Gold Star mom Paula Knauss Selph put the Biden administration’s foreign policy on blast Wednesday, two years after 13 U.S. service members – including her son Army Staff Sgt. Ryan Knauss – were killed during the chaotic withdrawal from Afghanistan.
“Is the administration current going to be responsible for what happened in Afghanistan? We have yet to see anyone that has been responsible for it…” she told “Fox & Friends First” co-hosts Todd Piro and Carley Shimkus, Wednesday.
“Where in America are we right now? Where in this world are we right now with our power that we once held as the strength among the nations? We are considered weaker now than ever. Who will stand up and show better foreign policy at this time?”
The issue is shaping up to be among the top priorities for Republican candidates facing off at Wednesday’s first presidential primary debate. As voters ask who is most qualified to take the reins and preserve America’s influence on the world stage, a recent Fox News poll indicated 55% of registered voters disapprove of the president’s job on foreign policy.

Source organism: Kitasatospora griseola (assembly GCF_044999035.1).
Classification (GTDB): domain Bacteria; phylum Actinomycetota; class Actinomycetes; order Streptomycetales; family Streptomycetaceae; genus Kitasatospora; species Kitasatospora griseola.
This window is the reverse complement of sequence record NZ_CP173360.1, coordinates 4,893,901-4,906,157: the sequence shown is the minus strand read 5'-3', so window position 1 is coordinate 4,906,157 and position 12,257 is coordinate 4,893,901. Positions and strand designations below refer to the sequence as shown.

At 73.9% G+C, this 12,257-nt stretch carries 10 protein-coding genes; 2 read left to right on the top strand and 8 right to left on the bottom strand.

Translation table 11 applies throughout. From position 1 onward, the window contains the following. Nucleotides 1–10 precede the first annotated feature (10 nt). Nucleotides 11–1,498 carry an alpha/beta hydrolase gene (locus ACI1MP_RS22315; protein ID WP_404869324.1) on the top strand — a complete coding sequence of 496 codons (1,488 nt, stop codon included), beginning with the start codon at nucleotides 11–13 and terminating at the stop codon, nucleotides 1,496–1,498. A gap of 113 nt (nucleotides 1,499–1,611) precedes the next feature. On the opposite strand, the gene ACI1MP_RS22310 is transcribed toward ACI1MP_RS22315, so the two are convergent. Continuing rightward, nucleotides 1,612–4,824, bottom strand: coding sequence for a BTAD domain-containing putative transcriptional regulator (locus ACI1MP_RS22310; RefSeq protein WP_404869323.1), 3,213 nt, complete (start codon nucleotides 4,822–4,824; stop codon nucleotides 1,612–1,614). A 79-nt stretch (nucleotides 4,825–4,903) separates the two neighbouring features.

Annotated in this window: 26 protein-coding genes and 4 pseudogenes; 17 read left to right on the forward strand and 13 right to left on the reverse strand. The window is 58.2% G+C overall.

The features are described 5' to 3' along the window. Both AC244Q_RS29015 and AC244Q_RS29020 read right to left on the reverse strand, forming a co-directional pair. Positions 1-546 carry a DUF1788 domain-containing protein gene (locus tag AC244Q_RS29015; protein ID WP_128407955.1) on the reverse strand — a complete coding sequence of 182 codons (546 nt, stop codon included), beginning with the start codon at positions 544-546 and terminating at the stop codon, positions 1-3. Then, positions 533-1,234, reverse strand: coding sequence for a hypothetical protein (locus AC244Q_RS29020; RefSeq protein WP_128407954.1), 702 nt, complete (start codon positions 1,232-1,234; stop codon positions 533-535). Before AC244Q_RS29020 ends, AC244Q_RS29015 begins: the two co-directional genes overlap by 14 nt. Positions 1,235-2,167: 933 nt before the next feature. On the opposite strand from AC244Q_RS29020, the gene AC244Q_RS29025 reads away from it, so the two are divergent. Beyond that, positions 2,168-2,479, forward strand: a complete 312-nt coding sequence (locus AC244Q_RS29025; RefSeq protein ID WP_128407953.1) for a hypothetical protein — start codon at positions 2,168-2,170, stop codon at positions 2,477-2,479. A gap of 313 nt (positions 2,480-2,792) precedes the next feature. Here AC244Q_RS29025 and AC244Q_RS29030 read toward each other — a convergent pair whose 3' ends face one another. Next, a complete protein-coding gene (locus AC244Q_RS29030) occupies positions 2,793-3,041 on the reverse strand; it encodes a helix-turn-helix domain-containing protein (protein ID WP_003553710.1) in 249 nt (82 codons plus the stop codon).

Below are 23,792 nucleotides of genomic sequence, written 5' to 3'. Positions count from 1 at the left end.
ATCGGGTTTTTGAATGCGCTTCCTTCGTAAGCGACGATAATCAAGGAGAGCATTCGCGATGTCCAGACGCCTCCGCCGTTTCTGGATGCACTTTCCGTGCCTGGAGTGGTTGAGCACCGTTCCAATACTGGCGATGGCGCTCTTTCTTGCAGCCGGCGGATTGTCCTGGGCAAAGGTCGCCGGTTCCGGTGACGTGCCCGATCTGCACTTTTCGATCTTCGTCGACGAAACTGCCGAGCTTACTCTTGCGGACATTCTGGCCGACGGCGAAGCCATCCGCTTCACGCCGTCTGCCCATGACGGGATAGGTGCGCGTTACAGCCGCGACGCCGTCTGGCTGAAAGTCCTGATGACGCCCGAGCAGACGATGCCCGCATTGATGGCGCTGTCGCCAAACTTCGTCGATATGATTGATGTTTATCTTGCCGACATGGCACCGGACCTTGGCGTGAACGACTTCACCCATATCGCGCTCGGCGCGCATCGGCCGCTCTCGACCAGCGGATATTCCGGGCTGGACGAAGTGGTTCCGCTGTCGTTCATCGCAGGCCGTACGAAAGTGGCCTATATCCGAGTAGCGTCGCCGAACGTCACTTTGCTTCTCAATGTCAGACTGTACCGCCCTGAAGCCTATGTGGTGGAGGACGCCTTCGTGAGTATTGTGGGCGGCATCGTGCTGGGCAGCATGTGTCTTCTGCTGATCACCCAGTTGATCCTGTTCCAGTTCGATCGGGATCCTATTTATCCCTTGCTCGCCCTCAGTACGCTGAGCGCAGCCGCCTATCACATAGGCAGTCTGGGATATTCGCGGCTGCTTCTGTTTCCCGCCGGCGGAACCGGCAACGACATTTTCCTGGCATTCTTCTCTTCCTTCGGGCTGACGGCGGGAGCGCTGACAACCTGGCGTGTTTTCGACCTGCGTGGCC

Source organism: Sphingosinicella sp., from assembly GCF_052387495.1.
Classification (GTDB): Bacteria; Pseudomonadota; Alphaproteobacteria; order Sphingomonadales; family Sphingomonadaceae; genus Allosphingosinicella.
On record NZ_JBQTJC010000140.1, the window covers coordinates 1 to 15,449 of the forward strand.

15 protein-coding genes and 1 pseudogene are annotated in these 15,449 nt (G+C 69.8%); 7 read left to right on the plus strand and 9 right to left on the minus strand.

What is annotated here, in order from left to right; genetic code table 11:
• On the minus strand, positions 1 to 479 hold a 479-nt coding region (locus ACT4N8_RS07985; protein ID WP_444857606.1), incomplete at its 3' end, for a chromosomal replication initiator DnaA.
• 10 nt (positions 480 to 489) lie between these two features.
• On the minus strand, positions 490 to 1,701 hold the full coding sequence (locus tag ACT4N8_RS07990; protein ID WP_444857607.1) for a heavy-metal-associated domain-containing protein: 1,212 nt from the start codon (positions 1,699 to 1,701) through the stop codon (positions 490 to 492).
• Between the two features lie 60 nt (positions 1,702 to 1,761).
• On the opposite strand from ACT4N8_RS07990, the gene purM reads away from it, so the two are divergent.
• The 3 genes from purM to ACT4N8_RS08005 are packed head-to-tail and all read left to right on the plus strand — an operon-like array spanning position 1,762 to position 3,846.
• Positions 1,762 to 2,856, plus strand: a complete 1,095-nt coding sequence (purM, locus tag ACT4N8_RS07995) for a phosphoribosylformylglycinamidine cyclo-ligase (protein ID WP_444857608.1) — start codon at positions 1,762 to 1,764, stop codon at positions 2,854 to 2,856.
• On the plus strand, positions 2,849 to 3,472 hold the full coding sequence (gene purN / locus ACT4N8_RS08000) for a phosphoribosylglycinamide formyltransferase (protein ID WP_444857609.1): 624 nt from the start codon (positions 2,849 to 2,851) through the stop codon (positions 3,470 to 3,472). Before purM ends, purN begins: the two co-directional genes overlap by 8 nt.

Former Trump adviser Kellyanne Conway, for instance, said candidates must “bring it” on foreign policy during the 2024 race.
“‘Commander-in-chief’ Biden has been reckless and feckless in foreign affairs and his deputy, Kamala Harris, has embarrassed us on the world stage,” Conway continued. “What’s the point of having a female vice president if, due to her and Biden’s impulsive, deadly withdrawal from Afghanistan, Afghan women are less free.”
Selph’s own lived experience helped shape a similar opinion. As she spoke with ‘Fox & Friends First,’ Wednesday, she alleged Biden sought a photo op with her Conn Memorial Day last year as she mourned her son’s death.
“You say that you met President Biden, Memorial Day 2022, and you were crying, you were upset, and he asked if you wanted to take a picture with him, and you said you felt like that was just a photo op. I’m wondering if that experience with the president has changed your view or sharpened it in terms of what you look for in a commander in chief?” Shimkus asked.
“Photo ops are wonderful opportunities for people to have a memory. But what I offered at the end of that conversation was something that only could come from the Lord,” Selph replied. “I looked at the president and I said, ‘Sir, if you’d like to take that photo with me, please, If you want me to walk down from the hill in Arlington, I would love for you to take that photo with me beside my son’s grave.'”
“The character of this country is in question mark, and we have to move forward as a country to see that those who we elect right now have the moral decency and character that we need to come back to a better America.”
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